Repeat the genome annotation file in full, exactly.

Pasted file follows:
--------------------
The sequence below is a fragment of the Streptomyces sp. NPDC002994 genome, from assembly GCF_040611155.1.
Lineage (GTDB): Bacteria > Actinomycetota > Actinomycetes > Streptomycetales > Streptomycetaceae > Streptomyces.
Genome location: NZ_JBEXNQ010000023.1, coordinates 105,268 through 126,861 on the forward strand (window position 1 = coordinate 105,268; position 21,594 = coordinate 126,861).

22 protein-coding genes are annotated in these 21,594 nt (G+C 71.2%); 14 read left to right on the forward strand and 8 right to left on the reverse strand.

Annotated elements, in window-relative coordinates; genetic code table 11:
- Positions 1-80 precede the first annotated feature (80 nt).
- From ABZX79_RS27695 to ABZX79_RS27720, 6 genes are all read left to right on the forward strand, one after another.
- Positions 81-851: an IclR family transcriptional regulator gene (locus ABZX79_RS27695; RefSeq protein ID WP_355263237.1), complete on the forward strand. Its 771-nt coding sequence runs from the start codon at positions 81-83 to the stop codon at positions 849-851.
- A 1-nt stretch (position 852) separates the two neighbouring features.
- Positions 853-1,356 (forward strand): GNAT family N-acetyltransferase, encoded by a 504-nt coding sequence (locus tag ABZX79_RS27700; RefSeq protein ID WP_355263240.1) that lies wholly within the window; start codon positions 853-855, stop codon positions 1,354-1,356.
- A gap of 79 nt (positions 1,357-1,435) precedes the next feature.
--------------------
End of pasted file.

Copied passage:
The sequence below is a fragment of the Streptomyces sp. NPDC002994 genome, from assembly GCF_040611155.1.
Lineage (GTDB): Bacteria > Actinomycetota > Actinomycetes > Streptomycetales > Streptomycetaceae > Streptomyces.
Genome location: NZ_JBEXNQ010000023.1, coordinates 105,268 through 126,861 on the forward strand (window position 1 = coordinate 105,268; position 21,594 = coordinate 126,861).

22 protein-coding genes are annotated in these 21,594 nt (G+C 71.2%); 14 read left to right on the forward strand and 8 right to left on the reverse strand.

Annotated elements, in window-relative coordinates; genetic code table 11:
- Positions 1-80 precede the first annotated feature (80 nt).
- From ABZX79_RS27695 to ABZX79_RS27720, 6 genes are all read left to right on the forward strand, one after another.
- Positions 81-851: an IclR family transcriptional regulator gene (locus ABZX79_RS27695; RefSeq protein ID WP_355263237.1), complete on the forward strand. Its 771-nt coding sequence runs from the start codon at positions 81-83 to the stop codon at positions 849-851.
- A 1-nt stretch (position 852) separates the two neighbouring features.
- Positions 853-1,356 (forward strand): GNAT family N-acetyltransferase, encoded by a 504-nt coding sequence (locus tag ABZX79_RS27700; RefSeq protein ID WP_355263240.1) that lies wholly within the window; start codon positions 853-855, stop codon positions 1,354-1,356.
- A gap of 79 nt (positions 1,357-1,435) precedes the next feature.